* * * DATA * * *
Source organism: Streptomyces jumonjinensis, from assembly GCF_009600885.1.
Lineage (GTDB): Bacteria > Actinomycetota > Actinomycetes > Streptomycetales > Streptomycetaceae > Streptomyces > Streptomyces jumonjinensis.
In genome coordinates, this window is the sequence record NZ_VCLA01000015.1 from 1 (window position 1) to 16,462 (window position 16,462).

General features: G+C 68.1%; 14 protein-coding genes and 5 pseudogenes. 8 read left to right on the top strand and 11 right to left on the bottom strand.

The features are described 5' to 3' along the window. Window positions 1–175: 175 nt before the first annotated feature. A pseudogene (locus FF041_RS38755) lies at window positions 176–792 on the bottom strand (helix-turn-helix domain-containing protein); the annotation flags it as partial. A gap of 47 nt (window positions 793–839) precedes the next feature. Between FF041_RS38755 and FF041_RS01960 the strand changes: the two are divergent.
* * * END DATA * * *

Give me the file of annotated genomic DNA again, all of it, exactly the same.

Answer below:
Source organism: Streptomyces jumonjinensis, from assembly GCF_009600885.1.
Lineage (GTDB): Bacteria > Actinomycetota > Actinomycetes > Streptomycetales > Streptomycetaceae > Streptomyces > Streptomyces jumonjinensis.
In genome coordinates, this window is the sequence record NZ_VCLA01000015.1 from 1 (window position 1) to 16,462 (window position 16,462).

General features: G+C 68.1%; 14 protein-coding genes and 5 pseudogenes. 8 read left to right on the top strand and 11 right to left on the bottom strand.

The features are described 5' to 3' along the window. Window positions 1–175: 175 nt before the first annotated feature. A pseudogene (locus FF041_RS38755) lies at window positions 176–792 on the bottom strand (helix-turn-helix domain-containing protein); the annotation flags it as partial. A gap of 47 nt (window positions 793–839) precedes the next feature. Between FF041_RS38755 and FF041_RS01960 the strand changes: the two are divergent.